Brendan O'Connor is able to get around this due to his refusal to accept these limitations, his desire to be always looking for a moment of truth, while Tommy too has a hunger for truth which indeed he displayed on a recent O'Connor show, when he spoke movingly of his hopes for his beloved Liverpool Football Club this season.

Completely untroubled by the fact that the other three people around the table had very little idea what the hell he was talking about, he spoke of what was in his heart, his longing for a Premier League title, his fears that the departure of Sadio Mane for the Africa Cup of Nations may be problematic.

Armed with this iron integrity, when it comes to his own show, he is able to get an astonishing version of Ave Maria out of Christy Dignam, or a guide to the minutiae of sex-change operations out of Vogue Williams, and it's all quite…relaxing.

Soon we are feeling no pain.

Catch up now

Emily Hourican

Spies

Channel4 OnDemand, until March 1, episode 1

Finally, a reality TV show designed entirely for me, and showing the new norms of the spy system. Alas, it seems it no longer comes about via a discreet tap on the shoulder at Cambridge, but is a self-selecting profession like any other. Spies on Channel4, made by the people who brought us SAS: Who Dares Wins brings together 16 wannabe spooks - well, make that 15, and one mole who they may or may not spot - who are put through their paces to see if they have what it takes to lie, dissemble, cheat and keep secrets, all in the name of sociopathy and the good of their country.

In this first episode, they have to follow a man through a crowded market without being spotted, and come up with a convincing cover story; both tests based on real intelligence-officer training.They also have to prove their credentials in terms of confidence and charisma, because apparently all that James Bond-seduction stuff actually is important. The question is, do they get a job at the end of it, aka The Apprentice, and if so isn't there a flaw in the system...?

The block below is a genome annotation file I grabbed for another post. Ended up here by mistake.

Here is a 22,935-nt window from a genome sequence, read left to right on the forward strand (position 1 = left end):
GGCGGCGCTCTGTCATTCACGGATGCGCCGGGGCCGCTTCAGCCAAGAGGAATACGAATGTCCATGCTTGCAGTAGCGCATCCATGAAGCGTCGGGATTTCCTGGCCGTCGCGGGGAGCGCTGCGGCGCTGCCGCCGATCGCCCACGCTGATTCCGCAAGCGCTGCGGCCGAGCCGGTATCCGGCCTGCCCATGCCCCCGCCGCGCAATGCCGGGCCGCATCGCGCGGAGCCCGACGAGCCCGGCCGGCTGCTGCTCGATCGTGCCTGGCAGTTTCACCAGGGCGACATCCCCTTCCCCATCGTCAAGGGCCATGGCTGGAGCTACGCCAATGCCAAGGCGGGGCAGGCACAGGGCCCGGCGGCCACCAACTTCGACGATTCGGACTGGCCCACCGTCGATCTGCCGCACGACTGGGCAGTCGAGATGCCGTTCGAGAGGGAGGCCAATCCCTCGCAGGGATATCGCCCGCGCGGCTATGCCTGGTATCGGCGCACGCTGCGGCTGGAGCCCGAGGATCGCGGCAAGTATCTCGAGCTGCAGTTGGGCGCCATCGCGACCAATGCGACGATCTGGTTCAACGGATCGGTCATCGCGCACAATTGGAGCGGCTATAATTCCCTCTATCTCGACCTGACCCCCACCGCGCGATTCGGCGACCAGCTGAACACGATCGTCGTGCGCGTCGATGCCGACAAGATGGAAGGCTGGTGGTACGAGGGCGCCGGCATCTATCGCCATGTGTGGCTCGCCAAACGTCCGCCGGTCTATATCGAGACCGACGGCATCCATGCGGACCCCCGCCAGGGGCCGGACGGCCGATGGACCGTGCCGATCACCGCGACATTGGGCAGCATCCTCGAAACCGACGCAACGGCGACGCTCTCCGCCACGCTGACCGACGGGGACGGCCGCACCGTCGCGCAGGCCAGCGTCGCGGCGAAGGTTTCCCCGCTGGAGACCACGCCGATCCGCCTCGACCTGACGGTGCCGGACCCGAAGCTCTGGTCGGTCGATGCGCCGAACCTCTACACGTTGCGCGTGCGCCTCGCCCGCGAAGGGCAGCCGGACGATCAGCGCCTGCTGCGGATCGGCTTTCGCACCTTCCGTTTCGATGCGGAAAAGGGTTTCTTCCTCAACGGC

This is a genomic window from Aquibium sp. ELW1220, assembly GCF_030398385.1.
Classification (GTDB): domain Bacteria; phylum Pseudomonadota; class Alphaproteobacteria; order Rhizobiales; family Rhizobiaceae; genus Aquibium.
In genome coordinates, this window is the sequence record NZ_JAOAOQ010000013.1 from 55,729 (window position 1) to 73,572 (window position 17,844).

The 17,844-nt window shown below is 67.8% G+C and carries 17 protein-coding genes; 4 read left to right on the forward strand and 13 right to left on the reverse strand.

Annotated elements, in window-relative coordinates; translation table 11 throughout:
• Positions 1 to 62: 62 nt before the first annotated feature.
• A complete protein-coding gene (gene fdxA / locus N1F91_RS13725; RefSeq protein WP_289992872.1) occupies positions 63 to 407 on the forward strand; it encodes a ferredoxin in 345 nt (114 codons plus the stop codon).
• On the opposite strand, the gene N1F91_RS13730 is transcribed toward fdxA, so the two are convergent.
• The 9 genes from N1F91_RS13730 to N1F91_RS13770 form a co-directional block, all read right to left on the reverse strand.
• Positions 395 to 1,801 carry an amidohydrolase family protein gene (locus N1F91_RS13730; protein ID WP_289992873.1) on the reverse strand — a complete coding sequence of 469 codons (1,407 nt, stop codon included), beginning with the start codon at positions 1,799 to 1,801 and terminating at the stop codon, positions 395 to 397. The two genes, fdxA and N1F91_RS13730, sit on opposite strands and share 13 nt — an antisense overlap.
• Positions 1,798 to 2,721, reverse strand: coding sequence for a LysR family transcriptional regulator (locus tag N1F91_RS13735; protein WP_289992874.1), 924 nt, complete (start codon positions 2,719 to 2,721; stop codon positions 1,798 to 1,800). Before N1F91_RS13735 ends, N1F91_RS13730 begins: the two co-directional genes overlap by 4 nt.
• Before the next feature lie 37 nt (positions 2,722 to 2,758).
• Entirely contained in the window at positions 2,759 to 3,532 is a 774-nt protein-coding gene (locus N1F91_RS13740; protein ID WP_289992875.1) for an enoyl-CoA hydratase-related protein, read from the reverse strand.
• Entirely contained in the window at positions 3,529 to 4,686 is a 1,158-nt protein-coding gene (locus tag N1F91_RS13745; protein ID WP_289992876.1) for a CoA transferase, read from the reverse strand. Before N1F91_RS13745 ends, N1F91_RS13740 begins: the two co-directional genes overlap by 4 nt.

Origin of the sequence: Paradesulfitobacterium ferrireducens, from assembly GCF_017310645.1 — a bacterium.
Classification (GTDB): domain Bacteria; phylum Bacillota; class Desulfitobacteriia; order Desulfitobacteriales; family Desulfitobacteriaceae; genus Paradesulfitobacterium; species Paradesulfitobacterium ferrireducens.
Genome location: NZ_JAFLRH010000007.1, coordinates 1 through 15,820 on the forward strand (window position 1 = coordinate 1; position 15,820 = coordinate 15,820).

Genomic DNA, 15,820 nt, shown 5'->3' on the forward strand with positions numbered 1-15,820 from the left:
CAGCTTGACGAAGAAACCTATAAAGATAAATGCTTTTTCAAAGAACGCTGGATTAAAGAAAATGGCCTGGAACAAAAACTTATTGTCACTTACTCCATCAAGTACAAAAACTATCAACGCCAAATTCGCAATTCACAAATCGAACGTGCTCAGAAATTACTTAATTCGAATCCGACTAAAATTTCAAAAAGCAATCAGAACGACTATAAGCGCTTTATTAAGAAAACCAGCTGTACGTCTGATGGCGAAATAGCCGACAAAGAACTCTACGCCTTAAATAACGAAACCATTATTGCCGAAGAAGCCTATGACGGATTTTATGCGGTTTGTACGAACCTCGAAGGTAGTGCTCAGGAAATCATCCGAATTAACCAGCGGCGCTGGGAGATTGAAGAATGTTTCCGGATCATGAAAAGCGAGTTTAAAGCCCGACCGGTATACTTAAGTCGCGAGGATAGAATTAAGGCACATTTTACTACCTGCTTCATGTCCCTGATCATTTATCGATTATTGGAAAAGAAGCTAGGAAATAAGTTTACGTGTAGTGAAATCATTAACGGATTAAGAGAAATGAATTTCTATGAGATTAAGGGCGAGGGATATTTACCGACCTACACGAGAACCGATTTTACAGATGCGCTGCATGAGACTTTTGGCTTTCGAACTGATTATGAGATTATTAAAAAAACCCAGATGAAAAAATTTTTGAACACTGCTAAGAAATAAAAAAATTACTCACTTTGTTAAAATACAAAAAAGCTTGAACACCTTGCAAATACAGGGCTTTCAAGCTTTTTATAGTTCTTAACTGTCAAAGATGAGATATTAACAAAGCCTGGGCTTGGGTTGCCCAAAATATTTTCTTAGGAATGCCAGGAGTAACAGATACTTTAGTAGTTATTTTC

Wrecking The Rising

TV4 Player, until January 31, episodes 1-3

A three-part Quantum Leap-style time-travel comedy, with all three parts now available to watch on TG4 Player. Three latter-day Dublin lads (played by Peter Coonan, Sean T O Meallaigh and Owen McDonnell far left), with a love of 1916 re-enactments, who believe their own lives to be unexciting and unimportant, get a chance to swoop back in time and see how they might actually have fared in the days of guts and glory.

Made on a shoestring, with a script by James Phelan, this is funny and charming. It gently mocks some of the more bombastic Centenary celebrations - there is a pretty good, long-running Joe Duffy gag - while raising interesting questions around masculinity and a sense of life purpose, as well as the place of women before and after 1916.